Number of captive wolves:
1. Total number of captive wolves
154 (75 males, 79 females)
During this period ,23 pups (8 males, 14 female, 1 unknown sex) were born from eight litters (two litters involved single pups that were stillborn). Currently 14 (5 male, 9 female) pups are still alive.
2. Number of wolves on islands
2 (one pair on St. Vincent, none on Bulls Island)
3. Sandy Ridge:
a. Number slated for release
2 (a male & female treated for mange that will be released together)
b. Number of hybrids
0
c. History
Of the 2 wild wolves slated for release, one was a breeding male from the Milltail pack on ARNWR, the other a female born on Bulls Island and released south of refuge in late 2003. Both were captured in order to treat for sarcoptic mange, and will be released together in one of their former territories in July in hopes of establishing a new pack.
d. Number of captive wolves
4
e. Number slated for breeding
0
Number of wolf packs & pairs
21 known or suspected: 7 in Zone 1; 9 in Zone 2; 5 in Zone 3
Dsipersal/displacement/wide ranging movements (wolf)
2 instances documented:
1) A 2-yr old male from the Outfall pack that had moved into the northern portion of ARNWR earlier this year was displaced by the resident breeding male in early June. He has since moved south of the refuge but still appears transient.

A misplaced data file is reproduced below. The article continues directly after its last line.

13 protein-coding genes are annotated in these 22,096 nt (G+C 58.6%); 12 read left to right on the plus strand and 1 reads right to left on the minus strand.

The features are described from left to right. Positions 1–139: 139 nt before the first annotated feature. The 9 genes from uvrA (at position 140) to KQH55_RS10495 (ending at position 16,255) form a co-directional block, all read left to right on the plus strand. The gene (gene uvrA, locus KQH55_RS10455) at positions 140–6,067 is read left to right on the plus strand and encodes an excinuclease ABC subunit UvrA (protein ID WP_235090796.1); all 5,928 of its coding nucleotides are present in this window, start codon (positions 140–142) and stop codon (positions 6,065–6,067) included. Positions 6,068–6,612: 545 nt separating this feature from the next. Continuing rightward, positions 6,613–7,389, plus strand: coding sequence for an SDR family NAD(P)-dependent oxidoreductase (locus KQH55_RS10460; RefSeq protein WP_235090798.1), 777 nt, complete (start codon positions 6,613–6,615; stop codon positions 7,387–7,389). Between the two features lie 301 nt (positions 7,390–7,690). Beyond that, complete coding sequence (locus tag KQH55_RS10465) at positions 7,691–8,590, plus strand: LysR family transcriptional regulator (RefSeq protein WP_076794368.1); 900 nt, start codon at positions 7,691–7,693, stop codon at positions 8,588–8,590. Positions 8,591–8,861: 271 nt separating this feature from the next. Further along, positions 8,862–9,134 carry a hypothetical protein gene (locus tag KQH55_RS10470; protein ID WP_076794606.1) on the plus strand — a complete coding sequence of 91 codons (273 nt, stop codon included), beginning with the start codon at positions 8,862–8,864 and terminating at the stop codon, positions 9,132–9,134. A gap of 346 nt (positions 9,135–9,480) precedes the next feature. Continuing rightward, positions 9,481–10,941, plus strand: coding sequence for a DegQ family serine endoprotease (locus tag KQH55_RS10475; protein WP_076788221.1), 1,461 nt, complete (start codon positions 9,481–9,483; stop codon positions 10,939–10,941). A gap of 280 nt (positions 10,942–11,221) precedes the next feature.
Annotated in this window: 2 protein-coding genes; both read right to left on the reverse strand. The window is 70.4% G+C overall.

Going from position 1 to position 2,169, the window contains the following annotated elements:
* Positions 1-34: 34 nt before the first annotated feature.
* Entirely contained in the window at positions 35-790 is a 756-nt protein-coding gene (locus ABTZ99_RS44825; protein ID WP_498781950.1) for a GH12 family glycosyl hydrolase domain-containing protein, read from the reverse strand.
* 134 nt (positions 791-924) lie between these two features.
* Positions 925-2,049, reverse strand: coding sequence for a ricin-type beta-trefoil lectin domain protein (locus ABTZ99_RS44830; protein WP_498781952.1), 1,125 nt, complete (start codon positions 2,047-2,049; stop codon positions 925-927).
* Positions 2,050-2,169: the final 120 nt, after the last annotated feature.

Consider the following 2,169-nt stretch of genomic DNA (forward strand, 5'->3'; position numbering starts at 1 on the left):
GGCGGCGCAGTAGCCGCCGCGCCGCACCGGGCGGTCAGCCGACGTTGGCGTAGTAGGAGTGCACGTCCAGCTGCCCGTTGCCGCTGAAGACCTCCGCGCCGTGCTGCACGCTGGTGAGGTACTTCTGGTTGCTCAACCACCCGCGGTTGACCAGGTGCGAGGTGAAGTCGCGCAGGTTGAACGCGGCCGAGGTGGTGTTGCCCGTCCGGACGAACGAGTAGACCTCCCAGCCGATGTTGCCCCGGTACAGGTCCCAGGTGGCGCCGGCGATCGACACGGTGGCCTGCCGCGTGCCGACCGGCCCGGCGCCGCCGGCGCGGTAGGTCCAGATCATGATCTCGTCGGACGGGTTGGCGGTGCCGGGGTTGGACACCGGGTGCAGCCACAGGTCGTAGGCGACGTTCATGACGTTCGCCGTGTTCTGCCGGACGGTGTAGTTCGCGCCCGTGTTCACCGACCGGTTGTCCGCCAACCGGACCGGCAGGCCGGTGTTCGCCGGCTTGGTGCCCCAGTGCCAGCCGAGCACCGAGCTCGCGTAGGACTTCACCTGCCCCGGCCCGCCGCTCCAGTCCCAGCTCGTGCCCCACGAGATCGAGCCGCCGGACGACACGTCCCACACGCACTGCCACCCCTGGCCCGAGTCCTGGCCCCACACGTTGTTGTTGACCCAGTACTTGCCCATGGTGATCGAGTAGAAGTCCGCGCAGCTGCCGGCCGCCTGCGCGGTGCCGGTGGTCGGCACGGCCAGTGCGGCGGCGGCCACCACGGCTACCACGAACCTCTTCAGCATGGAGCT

2) A breeding male from the Frying Pan pack was displaced by a 2-yr old male that dispersed from the Western pack to the west.
Dispersal/displacement/wide ranging movements (non-wolf)
None
Aerial or ground visuals
None noteworthy
Quarterly status statement on Adaptive Mgmt. Plan
The red wolf adaptive management plan is still undergoing revision and review. We hope to finalize it by October 2004.
Additional management decisions
NA
Outreach activities:
1. Events/presentations including # of attendees
4/1 Smithfield AIG School, Assembly Presentation (50); 4/2 McGee's Crossroads Elementary, 12 Presentations (800); 4/4 Walk For Wildlife, Raleigh, Booth (500 total attendance); 4/17 Earth Day at NC Aquarium, Manteo, Booth (200 total); 4/22 Earth Day Howling, ARNWR (48); 4/25 Teacher Workshop, Pocosin Lakes NWR (17); 4/26 Columbia Middle School, Lecture (17); 5/21 Refuge Intern Training, ARNWR, Power Point (20); 5/30 Howling, ARNWR (95)